The US itself was not in need of Middle Eastern oil at that time: it only became a net oil importer in the 1970s as its domestic production peaked and was outstripped by demand growth. This augmented its strategic interest in the region. For a long time it had relied on its “Twin Pillar” policy, which used Iran and Saudi Arabia as proxies to enforce stability in the Persian Gulf. But after the Islamic revolution in Iran in 1979 the more important pillar of this strategy fell and the Soviet invasion of Afghanistan was perceived as a direct threat to the world’s most important oil region.
In reaction to these events the Carter Doctrine was formulated. It aimed to forestall any Soviet bid for hegemony in the region and stated unequivocally:
“Let our position be absolutely clear: An attempt by any outside force to gain control of the Persian Gulf region will be regarded as an assault on the vital interests of the United States of America, and such an assault will be repelled by any means necessary, including military force.”
In later years US involvement grew. In the wake of the liberation of Kuwait from Iraqi occupation in 1991, the US stationed troops permanently in the region. Today its Central Command (Centcom) is based in Qatar and its Fifth Fleet is stationed in Bahrain. Having grown accustomed to the informal security guarantees that come with such involvement, the countries of the Gulf Cooperation Council (GCC) are increasingly disconcerted by what they regard as a deviation from a proven and necessary modus operandi.
With great dismay they watched the US giving up on their fellow autocrat Mubarak in Egypt and noticed that it was only prepared to “lead from behind” during the Western intervention in Libya. This dismay turned into measurable indignation when Assad used chemical weapons against his own people, crossing a red line with impunity that President Obama himself had set. Worse, the Iran nuclear deal led to fears that it could embolden Iranian ambitions for more influence in the region. An interview with Mr Obama in The Atlantic reinforced such fears. Under the headline “The Obama Doctrine” the US President suggested that Saudi Arabia and Iran should “share” the region, instead of drawing it into proxy wars in a competitive bid for regional hegemony. He criticised the negative influence of Saudi Arabia’s state religion, Wahhabism, and its proliferation in countries such as Indonesia and called Gulf countries “free riders” of US security policies. The only issues that might justify direct US intervention, he said, would be an existential threat to Israel, a nuclear Iran or Al-Qaeda activities. In a similar vein, Republican presidential candidate Donald Trump has argued that Saudi Arabia would not exist without US security guarantees and that it should pay for them.
Adding to the worries of Saudis is the 9/11 bill passed by the US senate in 2016, which would allow 9/11 victims to sue Saudi Arabia for alleged sponsorship of Saudi nationals who participated in the terror attacks. The bill was vetoed by President Obama as he was afraid that it could set a dangerous precedent for the United States’ own sovereign immunity rights in foreign countries. Yet Congress struck down his veto and the bill may be turned into law. It was the first time one of Obama’s vetoes had been turned down by a notoriously divided Congress. This does not bode well for Saudi Arabia, which is increasingly viewed negatively in American public discourse. Donald Trump would likely be less favourable to Saudi concerns than Hillary Clinton, although she endorsed both the bill and the Congressional veto override. Hillary Clinton is clearly the candidate of choice of many governments in the Middle East, not only because of Donald Trump’s anti-Muslim rhetoric, but also because of his reckless geopolitical statements. But how real is the pivot towards Asia and the relative neglect of the Middle East in the wake of the shale boom, really?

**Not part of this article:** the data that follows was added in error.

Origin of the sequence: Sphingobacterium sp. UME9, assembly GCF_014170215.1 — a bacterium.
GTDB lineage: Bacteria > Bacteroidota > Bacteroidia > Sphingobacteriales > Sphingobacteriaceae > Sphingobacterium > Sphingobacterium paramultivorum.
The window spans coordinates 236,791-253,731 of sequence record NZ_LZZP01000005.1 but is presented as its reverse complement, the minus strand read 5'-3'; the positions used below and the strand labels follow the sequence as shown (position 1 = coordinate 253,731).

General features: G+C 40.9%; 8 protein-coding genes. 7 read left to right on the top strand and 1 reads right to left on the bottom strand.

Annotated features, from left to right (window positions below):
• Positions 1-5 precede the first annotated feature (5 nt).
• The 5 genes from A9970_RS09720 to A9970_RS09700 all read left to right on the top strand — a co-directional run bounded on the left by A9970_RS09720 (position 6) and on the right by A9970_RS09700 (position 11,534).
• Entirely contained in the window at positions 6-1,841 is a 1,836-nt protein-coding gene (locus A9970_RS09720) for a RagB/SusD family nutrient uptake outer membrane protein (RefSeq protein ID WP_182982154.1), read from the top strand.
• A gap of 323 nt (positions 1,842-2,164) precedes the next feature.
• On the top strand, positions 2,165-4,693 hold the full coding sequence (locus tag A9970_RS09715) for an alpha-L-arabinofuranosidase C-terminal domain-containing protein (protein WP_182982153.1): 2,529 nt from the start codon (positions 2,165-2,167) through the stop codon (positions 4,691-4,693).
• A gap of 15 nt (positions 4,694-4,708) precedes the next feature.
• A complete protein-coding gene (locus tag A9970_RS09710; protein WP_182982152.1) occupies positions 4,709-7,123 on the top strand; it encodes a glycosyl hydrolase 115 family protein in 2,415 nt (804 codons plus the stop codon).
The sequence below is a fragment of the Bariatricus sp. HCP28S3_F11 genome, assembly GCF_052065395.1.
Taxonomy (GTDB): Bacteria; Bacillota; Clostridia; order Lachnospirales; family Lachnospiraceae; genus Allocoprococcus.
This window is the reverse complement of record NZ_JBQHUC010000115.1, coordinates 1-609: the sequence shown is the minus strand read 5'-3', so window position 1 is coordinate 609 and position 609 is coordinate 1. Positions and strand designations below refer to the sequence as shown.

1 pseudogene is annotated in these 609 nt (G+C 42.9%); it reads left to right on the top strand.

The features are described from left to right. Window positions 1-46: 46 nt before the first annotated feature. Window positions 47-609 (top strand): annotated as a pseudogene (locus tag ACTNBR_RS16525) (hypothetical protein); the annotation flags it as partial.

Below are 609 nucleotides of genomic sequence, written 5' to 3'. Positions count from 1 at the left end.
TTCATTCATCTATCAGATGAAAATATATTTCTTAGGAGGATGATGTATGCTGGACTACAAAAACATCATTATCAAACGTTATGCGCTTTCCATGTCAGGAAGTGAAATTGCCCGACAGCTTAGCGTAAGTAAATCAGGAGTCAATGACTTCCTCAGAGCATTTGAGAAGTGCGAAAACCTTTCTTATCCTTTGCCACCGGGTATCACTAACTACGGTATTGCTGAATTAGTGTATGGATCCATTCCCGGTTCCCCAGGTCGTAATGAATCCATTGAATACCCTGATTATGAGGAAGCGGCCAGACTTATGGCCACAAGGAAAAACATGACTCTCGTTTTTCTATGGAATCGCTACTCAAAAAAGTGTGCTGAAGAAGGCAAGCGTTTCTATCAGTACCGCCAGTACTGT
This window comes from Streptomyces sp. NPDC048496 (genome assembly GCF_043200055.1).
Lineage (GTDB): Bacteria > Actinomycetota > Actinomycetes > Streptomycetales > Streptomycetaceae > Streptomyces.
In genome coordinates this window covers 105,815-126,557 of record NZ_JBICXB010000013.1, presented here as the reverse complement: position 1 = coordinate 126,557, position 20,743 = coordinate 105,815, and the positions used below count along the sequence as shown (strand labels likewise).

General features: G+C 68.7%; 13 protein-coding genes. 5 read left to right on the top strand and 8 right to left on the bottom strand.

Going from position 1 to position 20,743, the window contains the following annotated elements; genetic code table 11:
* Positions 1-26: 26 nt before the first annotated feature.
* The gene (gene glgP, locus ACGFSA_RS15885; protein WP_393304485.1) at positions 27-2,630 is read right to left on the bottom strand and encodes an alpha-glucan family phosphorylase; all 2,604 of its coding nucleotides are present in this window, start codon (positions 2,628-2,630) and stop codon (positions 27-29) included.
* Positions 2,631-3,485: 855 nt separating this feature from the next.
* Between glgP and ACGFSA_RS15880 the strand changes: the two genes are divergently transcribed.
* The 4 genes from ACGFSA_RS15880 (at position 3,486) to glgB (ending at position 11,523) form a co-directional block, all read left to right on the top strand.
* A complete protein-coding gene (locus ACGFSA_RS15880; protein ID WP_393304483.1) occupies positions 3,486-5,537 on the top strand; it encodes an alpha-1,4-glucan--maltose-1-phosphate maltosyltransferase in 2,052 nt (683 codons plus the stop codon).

Instead of being an LNG importer, the US has become self-sufficient in natural gas and is developing its LNG export capacities. It has dramatically increased its oil production and is a major exporter of refined petroleum products and Natural Gas Liquids (NGL). And yet it still is a net importer of crude oil and its refineries are geared towards handling a certain percentage of heavy and sour crudes from the Gulf. Gulf producers have lost little market share in the US: it is rather African light oil producers such as Nigeria, Algeria and Libya who have suffered. Reliance of the US on the Middle East and its main export commodity will persist also because oil is a fungible global commodity whose price is affected by developments elsewhere. If Middle East oil supplies to Asia and Europe were disrupted, it would affect oil prices in the US as well.
All of this serves as a note of caution. Middle East oil will remain important for global supplies in the foreseeable future – the US is still a net importer of crude and of sour crudes from the Gulf in particular. As a world power and guarantor of global commerce it would also be affected by oil crises elsewhere, which would affect the prices and supplies at home. US disengagement from the Middle East will likely remain limited.